Up to 5% of long Covid patients are still 'disabled' a year after catching the virus, an infectious diseases expert has said.
Consultant in infectious diseases Professor Jack Lambert told the Oireachtas Committee on Health that Ireland needs "a new plan" to tackle the condition, because the current one has serious gaps.
Prof Lambert said people "are being let down" by health authorities as a result.
Almost a third of people who get Covid-19 are getting long Covid, the committee heard, with up to one in 20 of all Covid patients still being unable to work a year later.
Prof Lambert admitted the first adult Covid patient in Ireland to the Mater Hospital in March 2020.
He said that since then, he "suspects" that his team has treated a greater number of Covid patients than any other facility in the country, having treated "a thousand patients".
Most of his long Covid patients are "healthcare workers who never missed a day of work in their life", he said.
Yet they are being "told there's nothing wrong with them", and that they "are making up their illness".
"I think it's got a subtle effect on many people", Prof Lambert said, noting that the brain is "the primary target of long Covid".
In patients, "the lungs are healing, the heart is healing, but the brain is not healing", he said, and the
damage caused to the brain, including inflammation, is increasingly the focus "in international literature".
He said that neurological damage is not being adequately addressed in the current treatment regime in Ireland, and criticised a lack of focus on psychological and psychiatric supports.
"The current clinics need to be re-purposed," he said, adding that family doctors will also be central to any effective response.
"There needs to be guidance to the GPs" who are "putting band aids on the problem" and are "doing the best they can", he said, but as they do not understand the nature of the condition, they cannot treat it effectively.
His comments come as the number of patients with Covid-19 in hospitals around the country has topped 900.
As of 8am, there were 906 people in hospital with the virus, up 57 on the same time yesterday. Of these, 37 are in intensive care units, an increase of five on yesterday.
Prof Lambert told the committee that while vaccines "keep you from dying", they have "minimal benefit" in preventing long Covid.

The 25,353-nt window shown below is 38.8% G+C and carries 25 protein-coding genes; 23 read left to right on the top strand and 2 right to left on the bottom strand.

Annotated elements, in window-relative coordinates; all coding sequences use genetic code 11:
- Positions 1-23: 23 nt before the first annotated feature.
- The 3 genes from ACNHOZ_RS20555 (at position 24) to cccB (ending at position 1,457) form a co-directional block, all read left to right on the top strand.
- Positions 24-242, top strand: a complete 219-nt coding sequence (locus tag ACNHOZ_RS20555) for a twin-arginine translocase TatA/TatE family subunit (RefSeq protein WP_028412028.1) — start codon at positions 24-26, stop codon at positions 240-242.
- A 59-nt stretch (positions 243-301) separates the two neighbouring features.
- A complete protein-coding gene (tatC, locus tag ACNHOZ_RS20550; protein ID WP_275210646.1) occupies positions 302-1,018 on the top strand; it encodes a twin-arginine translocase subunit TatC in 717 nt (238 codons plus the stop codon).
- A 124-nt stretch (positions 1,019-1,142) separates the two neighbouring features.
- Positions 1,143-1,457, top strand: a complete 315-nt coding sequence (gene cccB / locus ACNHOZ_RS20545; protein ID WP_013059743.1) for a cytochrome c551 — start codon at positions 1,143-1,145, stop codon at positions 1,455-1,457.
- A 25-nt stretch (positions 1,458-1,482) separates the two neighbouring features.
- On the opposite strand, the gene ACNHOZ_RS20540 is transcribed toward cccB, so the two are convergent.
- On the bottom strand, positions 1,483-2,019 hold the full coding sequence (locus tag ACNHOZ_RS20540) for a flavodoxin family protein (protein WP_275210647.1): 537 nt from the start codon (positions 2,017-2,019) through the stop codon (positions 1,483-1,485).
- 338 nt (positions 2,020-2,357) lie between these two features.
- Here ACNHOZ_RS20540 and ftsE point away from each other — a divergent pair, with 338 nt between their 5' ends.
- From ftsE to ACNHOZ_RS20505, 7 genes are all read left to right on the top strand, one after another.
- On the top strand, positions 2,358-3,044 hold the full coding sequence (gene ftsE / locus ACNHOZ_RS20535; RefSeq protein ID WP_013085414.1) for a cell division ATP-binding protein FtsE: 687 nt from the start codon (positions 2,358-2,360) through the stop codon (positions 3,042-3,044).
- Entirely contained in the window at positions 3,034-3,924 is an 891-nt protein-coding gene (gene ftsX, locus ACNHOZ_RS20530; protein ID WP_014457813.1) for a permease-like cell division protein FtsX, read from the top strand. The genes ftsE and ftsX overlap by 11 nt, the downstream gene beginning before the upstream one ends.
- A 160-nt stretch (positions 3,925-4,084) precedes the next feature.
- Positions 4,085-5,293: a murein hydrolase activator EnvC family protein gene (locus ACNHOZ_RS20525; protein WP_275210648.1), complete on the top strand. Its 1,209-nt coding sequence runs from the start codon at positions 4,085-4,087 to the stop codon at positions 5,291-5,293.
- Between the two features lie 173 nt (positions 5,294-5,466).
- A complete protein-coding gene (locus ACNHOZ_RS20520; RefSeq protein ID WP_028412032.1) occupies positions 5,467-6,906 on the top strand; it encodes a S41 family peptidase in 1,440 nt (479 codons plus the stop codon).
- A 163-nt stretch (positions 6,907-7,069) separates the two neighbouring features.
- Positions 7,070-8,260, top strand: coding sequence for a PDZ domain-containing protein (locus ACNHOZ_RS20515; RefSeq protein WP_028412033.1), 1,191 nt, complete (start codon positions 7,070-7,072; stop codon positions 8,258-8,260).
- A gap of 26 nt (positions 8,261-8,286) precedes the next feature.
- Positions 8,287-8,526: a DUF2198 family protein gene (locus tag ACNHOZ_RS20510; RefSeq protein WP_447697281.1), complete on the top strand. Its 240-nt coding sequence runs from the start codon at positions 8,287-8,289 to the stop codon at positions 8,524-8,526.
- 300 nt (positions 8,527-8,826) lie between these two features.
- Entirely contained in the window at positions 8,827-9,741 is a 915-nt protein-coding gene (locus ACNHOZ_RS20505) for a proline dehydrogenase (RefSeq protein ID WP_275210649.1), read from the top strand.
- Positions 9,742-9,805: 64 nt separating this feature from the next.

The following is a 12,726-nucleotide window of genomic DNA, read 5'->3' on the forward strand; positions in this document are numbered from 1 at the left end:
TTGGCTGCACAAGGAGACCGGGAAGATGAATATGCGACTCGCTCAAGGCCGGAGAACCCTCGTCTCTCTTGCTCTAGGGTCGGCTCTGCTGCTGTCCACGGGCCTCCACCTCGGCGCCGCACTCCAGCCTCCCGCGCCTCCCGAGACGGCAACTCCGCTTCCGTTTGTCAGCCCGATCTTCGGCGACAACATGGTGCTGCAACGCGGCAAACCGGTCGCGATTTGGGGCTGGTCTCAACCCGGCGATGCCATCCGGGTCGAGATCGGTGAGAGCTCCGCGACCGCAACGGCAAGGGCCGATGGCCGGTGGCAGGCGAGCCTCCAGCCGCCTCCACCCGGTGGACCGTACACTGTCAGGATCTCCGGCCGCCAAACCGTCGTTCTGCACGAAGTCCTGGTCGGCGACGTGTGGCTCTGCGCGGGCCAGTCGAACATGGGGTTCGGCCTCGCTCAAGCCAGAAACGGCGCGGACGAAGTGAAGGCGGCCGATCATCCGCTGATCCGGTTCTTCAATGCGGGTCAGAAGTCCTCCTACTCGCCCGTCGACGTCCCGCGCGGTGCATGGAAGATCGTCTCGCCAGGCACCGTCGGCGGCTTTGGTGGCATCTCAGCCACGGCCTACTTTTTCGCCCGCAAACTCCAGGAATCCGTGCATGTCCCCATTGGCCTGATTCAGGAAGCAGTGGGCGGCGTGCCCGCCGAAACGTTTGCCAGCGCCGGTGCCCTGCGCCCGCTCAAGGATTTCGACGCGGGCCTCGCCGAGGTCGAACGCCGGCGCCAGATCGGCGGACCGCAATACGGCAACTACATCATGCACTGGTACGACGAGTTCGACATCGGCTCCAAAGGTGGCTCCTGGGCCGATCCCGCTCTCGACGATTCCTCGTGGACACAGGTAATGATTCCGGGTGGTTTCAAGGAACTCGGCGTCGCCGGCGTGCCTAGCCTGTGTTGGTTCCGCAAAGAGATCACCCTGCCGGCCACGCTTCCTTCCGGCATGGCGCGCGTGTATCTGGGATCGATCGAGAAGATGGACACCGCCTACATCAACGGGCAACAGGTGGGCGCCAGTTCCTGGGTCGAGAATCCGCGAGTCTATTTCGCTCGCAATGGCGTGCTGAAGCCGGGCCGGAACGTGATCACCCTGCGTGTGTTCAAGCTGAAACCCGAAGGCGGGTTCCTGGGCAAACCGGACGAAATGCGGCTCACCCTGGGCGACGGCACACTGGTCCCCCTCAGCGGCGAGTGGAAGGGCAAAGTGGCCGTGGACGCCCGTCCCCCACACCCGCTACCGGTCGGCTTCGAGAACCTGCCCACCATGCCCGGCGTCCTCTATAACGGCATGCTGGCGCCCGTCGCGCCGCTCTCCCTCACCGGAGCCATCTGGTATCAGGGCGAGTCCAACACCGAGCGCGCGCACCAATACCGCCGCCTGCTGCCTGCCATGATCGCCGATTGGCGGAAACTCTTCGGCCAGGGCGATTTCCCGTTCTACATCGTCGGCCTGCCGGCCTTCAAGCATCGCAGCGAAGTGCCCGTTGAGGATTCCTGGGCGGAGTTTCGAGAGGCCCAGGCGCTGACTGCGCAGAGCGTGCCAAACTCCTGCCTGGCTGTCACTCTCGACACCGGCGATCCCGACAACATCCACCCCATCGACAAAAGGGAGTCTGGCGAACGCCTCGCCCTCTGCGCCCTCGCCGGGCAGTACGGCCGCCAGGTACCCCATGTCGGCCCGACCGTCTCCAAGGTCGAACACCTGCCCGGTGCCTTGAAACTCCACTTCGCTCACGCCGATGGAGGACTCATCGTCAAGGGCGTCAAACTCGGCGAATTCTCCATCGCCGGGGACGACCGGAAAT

It's "a scary virus", he said, adding that he continues to wear his mask.
He said that long Covid patients also "take a hit" on their immune systems and symptoms include tinnitus, brain fog, coughing, difficulty swallowing and passing-out. Patients also experience anxiety, depression and PTSD.
He said that as many of those affected are nurses, a failure to introduce a new treatment regime will have knock-on effects on the health service.
"Conservatively" he estimated that 1% of those who get Covid-19 are "unable to work, unable to function, unable to get out of bed" long after they contracted the illness.
As there have been "about five million" cases of Covid in Ireland, "that's a large population of people who are being disabled" by long Covid, Prof Lambert said.
He also said that some patients have had the condition since March 2020, and warned that forcing someone back to work too early means that "they crash, and they're back to square one".
North Dublin GP Dr Ray Walley said the current wave of Covid-19 is creating a constant workload in GP practices.
He said there is far more mask wearing on public transport and in shopping centres but he said he was concerned about airports.
"I am surprised that we are on a daily basis seeing pictures of congregations in our airports and we are seeing very little mask wearing on those people who are very much packed together and I would be concerned about that."
He said this virus is going to be in our community for some time and that "we need to develop a better way to live with it - part of that is mask wearing".
Dr Walley said mandatory mask wearing is not going to necessarily make people wear a mask, that it is down to personal responsibility.
Speaking about long Covid and Professor Lambert's comments, Dr Walley said he was surprised at the figure of 5% of people with long Covid "it would not be something I experience in north Dublin".
He said he did agree that there needs to be better care pathways for people with long Covid.
"Such that we can get these people better, so that we can ensure they are not isolated because a lot of them do feel left behind," he said.